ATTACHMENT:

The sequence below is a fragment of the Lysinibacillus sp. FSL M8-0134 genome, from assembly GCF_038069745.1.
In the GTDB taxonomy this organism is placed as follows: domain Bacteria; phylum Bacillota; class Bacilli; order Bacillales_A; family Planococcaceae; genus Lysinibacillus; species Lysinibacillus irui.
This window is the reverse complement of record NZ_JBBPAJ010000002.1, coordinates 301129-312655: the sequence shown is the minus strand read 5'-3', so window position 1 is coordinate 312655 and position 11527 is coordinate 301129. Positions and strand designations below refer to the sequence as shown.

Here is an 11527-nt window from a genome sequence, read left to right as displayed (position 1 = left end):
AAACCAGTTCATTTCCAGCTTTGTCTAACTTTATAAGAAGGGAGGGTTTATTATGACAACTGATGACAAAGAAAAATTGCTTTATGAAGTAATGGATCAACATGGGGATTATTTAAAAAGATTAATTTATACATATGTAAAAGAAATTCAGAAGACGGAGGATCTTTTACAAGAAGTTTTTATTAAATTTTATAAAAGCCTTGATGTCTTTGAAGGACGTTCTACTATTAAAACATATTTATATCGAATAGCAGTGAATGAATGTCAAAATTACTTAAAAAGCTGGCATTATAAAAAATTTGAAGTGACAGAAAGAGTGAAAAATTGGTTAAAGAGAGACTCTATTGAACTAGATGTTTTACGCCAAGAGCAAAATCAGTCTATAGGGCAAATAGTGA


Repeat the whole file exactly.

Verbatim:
The sequence below is a fragment of the Lysinibacillus sp. FSL M8-0134 genome, from assembly GCF_038069745.1.
In the GTDB taxonomy this organism is placed as follows: domain Bacteria; phylum Bacillota; class Bacilli; order Bacillales_A; family Planococcaceae; genus Lysinibacillus; species Lysinibacillus irui.
This window is the reverse complement of record NZ_JBBPAJ010000002.1, coordinates 301129-312655: the sequence shown is the minus strand read 5'-3', so window position 1 is coordinate 312655 and position 11527 is coordinate 301129. Positions and strand designations below refer to the sequence as shown.

Here is an 11527-nt window from a genome sequence, read left to right as displayed (position 1 = left end):
AAACCAGTTCATTTCCAGCTTTGTCTAACTTTATAAGAAGGGAGGGTTTATTATGACAACTGATGACAAAGAAAAATTGCTTTATGAAGTAATGGATCAACATGGGGATTATTTAAAAAGATTAATTTATACATATGTAAAAGAAATTCAGAAGACGGAGGATCTTTTACAAGAAGTTTTTATTAAATTTTATAAAAGCCTTGATGTCTTTGAAGGACGTTCTACTATTAAAACATATTTATATCGAATAGCAGTGAATGAATGTCAAAATTACTTAAAAAGCTGGCATTATAAAAAATTTGAAGTGACAGAAAGAGTGAAAAATTGGTTAAAGAGAGACTCTATTGAACTAGATGTTTTACGCCAAGAGCAAAATCAGTCTATAGGGCAAATAGTGA